12 LGBTQIA+ Design Pros Who Helped Shape How We Live

Design sets the tone for life, and these designers shape the color, pattern, and vibrancy of the spaces in which we reside.
Stacey L. Nash Avatar
Interior decor with rainbow framed artwork


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Interior design didn’t become a recognized profession until somewhere around the turn of the 20th century. From the very beginning, members of what would eventually become the LGBTQIA+ community played a pivotal role in the development of signature architecture and interior design styles. The designers on this list hail from decades past and present, but their innovative creations continue to inspire and delight.

Mikel Welch

Man standing next to design sketches
Photo: John Bessler

Mikel Welch’s passion for design started at a young age. Through perseverance (and Craigslist advertisements), he landed his first clients. However, it was a quick rise to design fame once Steve Harvey took notice of his talents, hired him, and promoted Welch’s work on his show. Welch has designed rooms for well-known clients such as Michelle Obama and Halle Berry. His modern mix of neutrals with dark, rich tones grace shows like “Murder House Flip,” “The Real Housewives of Atlanta,” and “Good Morning America.”

Bobby Berk

Man sitting in modern designed room

Bobby Berk’s journey in the design world started when he moved to New York with little more than the clothes on his back. He worked for Bed Bath & Beyond and also for RH, back when it was known as Restoration Hardware. It wasn’t until he became creative director for furniture company Portico Home & Spa that Berk realized he wanted more creative control. He launched his own online store, Bobby Berk Home, in 2006 and started his design firm in 2015. As the resident designer for Netflix’s “Queer Eye,” he’s one of the show’s beloved “Fab Five.”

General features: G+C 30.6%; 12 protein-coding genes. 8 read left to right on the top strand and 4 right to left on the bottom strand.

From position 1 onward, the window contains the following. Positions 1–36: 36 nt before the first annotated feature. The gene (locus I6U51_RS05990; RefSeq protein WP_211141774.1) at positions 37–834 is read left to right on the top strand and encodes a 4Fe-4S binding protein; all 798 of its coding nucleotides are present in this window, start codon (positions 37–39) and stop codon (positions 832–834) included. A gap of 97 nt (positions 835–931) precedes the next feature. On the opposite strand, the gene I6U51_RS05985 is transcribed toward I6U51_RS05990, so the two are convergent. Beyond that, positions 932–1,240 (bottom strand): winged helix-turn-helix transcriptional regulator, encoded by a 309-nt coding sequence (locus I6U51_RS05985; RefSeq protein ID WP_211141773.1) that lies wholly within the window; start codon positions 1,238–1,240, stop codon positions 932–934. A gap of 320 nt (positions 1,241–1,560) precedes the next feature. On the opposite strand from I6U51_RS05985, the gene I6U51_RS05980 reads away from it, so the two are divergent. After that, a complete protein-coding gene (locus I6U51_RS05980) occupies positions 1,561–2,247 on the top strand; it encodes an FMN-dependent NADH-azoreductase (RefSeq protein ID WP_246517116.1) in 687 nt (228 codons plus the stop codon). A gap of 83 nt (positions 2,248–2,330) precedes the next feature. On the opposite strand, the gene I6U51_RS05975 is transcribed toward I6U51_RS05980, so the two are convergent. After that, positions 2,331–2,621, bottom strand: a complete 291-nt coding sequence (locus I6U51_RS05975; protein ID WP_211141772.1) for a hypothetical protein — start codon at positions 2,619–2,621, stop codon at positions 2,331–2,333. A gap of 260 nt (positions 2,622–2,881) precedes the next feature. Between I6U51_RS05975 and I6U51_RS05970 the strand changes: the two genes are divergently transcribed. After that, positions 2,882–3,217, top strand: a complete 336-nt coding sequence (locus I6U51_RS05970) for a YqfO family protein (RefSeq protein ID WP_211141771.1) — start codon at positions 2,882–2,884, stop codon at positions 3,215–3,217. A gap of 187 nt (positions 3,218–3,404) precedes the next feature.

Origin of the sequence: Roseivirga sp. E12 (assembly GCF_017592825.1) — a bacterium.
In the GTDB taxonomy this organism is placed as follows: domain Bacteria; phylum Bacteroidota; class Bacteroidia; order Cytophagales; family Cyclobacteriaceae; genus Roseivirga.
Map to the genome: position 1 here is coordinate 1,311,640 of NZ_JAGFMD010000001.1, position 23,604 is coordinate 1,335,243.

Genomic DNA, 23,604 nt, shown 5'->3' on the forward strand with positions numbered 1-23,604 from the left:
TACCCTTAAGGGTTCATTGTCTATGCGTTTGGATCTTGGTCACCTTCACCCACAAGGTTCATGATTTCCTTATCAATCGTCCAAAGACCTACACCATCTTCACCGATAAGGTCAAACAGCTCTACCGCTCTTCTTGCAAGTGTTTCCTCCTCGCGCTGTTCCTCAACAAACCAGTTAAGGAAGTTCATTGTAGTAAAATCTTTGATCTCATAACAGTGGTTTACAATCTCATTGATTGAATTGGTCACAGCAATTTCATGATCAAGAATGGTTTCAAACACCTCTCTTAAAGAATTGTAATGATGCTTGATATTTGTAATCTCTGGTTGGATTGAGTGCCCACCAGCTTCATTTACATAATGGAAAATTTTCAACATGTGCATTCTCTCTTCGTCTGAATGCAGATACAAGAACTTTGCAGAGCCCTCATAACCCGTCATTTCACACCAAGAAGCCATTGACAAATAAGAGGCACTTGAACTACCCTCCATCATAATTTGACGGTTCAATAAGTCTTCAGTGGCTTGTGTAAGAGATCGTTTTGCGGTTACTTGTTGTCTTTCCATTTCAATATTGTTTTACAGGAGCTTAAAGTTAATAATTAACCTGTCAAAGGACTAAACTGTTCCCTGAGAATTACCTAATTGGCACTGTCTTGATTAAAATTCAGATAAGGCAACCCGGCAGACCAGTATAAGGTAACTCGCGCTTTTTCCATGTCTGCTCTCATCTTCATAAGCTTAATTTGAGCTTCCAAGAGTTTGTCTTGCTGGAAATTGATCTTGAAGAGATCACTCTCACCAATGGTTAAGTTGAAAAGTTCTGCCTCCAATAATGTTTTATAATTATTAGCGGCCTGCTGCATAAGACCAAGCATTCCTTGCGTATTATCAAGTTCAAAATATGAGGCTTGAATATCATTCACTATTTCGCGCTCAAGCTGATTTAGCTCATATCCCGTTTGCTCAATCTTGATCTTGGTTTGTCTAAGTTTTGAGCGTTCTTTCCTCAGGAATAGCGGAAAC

Nate Berkus

Picture of Nate Berkus interior designer

Nate Berkus fearlessly started his own design firm at the young age of 24. He became a household name after appearing on “The Oprah Winfrey Show” in 2002. His designs have been featured in Architectural Digest, House Beautiful, VOGUE, People, and O Magazine, among other publications. Berkus has also authored two books and served as executive producer of the film “The Help.” He continues to appear on television, including an HGTV show with his husband Jeremiah Brent; he also produces his own decor product lines, including Nate Home by Nate Berkus at Target and mDesign. Other collaborations include work with Beautyrest and Bloomingdale’s.

Elsie de Wolfe

Portrait of woman
Photo: Public Domain via Wikimedia Commons

Elsie de Wolfe helped define interior design as a career and was one of the most well-known designers of the 1930s. Her designs replaced the heavy, dark Victorian aesthetic of the day (which she later said she despised) with light colors and intimate spaces. Wolfe imparted a sense of practicality in her work, ridding rooms of the clutter prevalent during the Victorian era. She was influenced by 18th-century French furniture and designs throughout her career. Though she died in 1950, de Wolfe’s revolutionary design choices—tiled floors, light draperies, pale walls, wicker chairs—persist today.

Jonathan Adler

Man sitting in modern designed room

Jonathan Adler’s love of and obsession with pottery began at the young age of 12 when he crafted his first pieces at a summer camp. His rise to prominence took time and a significant amount of motivation and perseverance on his part. He pursued pottery and became a full-time production potter after cold-calling Barneys New York to pitch his work. Adler’s skills go well beyond pottery, however, as he ventured into furniture and interior design work for the Parker Palm Springs Hotel and a Givenchy Spa, among others. His collaborations include work with The Shade Store, Paperless Post, Soul Cycle, and Kravet.

Eileen Gray

Photo of Eileen Gray
Photo: Public Domain via Wikimedia Commons